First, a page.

"No—I—" Mycroft looked utterly scandalized. "I have to go—"

"National emergency, is it?" She nodded, wiping at her eyes and then, unable to resist, offered him a pair of particularly risqué panties.

"Silk though—why silk? Do I seem like a silk girl to you, Mycroft?"

"I should think," Mycroft said crisply. "That it's perfectly obvious."

He slammed the car door pointedly in her face.


Jo ended up gathering as much of the lingerie as she could, weary now that the fun was over. Still, she told herself, it seemed an awful waste to leave the stuff in the middle of the street and it wasn't like she hadn't already scandalized half the neighborhood—might as well do the job thoroughly, she supposed.

She tucked the parcel under her arm and walked to the café two streets over, mostly because it was too early to justify beer. God, she needed alcohol. Plenty of it, preferably. She was going to get absolutely pissed tonight, she decided. She had just drawn out her phone with the intention of texting Greg (who was always good for a pint), when a shadow fell over the screen.

"Darling," a familiar voice cooed. "Didn't you like the presents?"

Jo might or might not have squeaked, but she'd deny it to her dying day. It didn't put her in any better of a mood.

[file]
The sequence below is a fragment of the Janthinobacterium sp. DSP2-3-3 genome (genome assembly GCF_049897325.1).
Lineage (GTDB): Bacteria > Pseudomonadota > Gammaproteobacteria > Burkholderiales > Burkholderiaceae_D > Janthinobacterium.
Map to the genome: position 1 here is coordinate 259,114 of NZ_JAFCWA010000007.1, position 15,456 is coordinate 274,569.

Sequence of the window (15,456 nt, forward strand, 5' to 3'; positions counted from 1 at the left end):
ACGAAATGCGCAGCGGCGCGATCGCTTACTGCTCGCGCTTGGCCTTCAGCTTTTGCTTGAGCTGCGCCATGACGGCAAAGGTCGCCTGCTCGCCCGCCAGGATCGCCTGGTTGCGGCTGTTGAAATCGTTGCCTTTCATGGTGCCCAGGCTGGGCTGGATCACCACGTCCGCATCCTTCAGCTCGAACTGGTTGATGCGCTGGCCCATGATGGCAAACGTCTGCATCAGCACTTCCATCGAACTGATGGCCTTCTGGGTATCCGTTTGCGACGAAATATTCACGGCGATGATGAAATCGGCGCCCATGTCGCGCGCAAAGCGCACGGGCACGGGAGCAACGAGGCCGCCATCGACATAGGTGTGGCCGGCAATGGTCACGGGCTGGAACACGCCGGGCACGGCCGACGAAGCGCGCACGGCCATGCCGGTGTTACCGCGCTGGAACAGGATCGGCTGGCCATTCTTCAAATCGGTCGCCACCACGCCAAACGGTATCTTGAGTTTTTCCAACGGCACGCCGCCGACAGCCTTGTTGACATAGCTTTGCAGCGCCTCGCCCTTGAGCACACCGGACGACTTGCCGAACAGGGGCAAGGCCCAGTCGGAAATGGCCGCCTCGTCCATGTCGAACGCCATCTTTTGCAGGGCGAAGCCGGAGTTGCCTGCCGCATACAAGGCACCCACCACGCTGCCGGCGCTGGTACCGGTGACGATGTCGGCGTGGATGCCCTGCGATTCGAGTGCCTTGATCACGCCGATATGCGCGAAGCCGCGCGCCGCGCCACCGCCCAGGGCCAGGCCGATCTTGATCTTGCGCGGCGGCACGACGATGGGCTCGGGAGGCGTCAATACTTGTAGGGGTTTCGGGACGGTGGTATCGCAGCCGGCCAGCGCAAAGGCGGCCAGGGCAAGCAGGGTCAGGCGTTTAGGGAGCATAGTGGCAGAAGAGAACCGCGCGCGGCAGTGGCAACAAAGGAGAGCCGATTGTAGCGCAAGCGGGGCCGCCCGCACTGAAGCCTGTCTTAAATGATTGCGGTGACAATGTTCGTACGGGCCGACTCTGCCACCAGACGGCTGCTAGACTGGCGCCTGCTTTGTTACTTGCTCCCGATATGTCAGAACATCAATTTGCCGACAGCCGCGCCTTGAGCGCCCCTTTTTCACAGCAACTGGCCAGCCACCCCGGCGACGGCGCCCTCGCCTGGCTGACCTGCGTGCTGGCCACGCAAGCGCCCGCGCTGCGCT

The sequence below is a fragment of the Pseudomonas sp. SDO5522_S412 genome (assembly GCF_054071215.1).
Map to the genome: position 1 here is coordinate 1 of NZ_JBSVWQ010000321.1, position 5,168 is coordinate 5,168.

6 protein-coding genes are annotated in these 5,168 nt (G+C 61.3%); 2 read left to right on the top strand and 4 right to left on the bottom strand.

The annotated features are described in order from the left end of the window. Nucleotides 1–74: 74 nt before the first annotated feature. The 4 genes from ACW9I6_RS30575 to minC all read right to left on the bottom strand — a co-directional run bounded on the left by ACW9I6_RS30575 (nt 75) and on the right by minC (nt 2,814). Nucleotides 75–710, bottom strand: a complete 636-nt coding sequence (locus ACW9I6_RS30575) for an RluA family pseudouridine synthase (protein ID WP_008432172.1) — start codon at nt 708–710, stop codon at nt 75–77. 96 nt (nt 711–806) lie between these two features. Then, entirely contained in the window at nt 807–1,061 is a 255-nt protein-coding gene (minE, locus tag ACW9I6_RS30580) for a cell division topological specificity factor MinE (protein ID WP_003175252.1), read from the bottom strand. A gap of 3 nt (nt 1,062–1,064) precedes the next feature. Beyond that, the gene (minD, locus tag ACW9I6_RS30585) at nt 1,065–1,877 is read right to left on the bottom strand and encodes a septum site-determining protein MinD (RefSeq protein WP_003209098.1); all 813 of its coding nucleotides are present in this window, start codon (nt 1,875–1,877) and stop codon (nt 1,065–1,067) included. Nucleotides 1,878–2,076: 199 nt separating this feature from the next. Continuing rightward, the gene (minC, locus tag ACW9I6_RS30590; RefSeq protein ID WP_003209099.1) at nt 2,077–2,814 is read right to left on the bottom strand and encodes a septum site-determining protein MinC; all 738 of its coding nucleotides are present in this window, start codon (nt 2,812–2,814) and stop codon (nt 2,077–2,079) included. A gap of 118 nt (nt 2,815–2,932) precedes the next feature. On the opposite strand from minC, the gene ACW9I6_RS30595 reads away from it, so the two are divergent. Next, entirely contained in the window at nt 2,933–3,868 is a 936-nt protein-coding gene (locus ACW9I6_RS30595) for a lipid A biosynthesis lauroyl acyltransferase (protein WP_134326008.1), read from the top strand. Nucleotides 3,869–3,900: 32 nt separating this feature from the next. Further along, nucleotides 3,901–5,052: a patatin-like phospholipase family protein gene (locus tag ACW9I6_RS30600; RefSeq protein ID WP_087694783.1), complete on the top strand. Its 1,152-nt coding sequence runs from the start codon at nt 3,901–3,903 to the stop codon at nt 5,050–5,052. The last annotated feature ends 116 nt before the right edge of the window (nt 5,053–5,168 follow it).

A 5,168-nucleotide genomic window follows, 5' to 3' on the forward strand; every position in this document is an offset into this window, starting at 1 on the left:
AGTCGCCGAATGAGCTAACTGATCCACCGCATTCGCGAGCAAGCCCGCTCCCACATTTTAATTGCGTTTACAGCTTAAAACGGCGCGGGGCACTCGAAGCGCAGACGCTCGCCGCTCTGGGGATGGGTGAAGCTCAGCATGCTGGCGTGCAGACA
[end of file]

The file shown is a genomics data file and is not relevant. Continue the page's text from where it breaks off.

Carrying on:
She glared up at Jim. "Don't you have a criminal empire to run or something? A nuclear bomb to set off? A small country to destroy? Absolutely ANYTHING else to do with your time but drive me mad?"

Jim pouted. "Darling, Canada's next week, do keep up."

She groaned. "Right, that—look. What the hell are you playing at?"

Jim smiled bashfully at her. "Isn't it obvious?"

That was IT—

"No," she snapped. "No it fucking well is not. It might be to all you geniuses, but to us mere mortals, presents seem to indicate—well—"

And now this was fast becoming utterly ridiculous. She wondered what it said about her life that the idea of someone romancing her was more ridiculous than spilling lingerie in front of the British government, but there you had it.

It. Was. Ridiculous.

"Go on," Jim prodded. 'Presents are for—"

"For romance," she finished, a flush rising in her cheeks. "When you like someone—roses, jewelry, pan- um- clothing-—it's like you're trying to—"


"Well, court me, I suppose."

Jim clapped his hands together in glee. "Oh, I KNEW you'd get it. You're not that stupid after all!"

She decided to ignore that.

"You know," she told him patiently instead. "I was supposed to get a job after I got back from Afghanistan. A real job. At the surgery. And then I was supposed to marry a nice doctor. And have kids—1.9 kids."

"Not 2?" Jim asked, eyes wide.

"No," she said firmly. "1.9. The national average. Exactly that. "

Jim brushed his fingers over her knuckles. "Well, dear," he drawled slowly. "It all sounds—adorable—"



"No," she told him bluntly. "It sounds boring as all hell."

Jim looked up at her and grinned. "Does it now? And what sounds less boring?"

"I don't know," she admitted. "But what have you got?"

"A tropical island-?

"Not a fan of the heat anymore, really. Bad memories."

"An iceberg, then?"

She felt her mouth twitch despite herself.

"Too much upkeep, thanks all the same."

"Jewels? Clothing? Designer heels?"


Jim leaned forward, covering her palm with his own. "Consulting criminal," he mused, his mouth curving wickedly upwards. "Don't have much to offer. Well. Except—"


"Danger, of course."

She grinned.

"Well, why didn't you just offer me that in the first place?"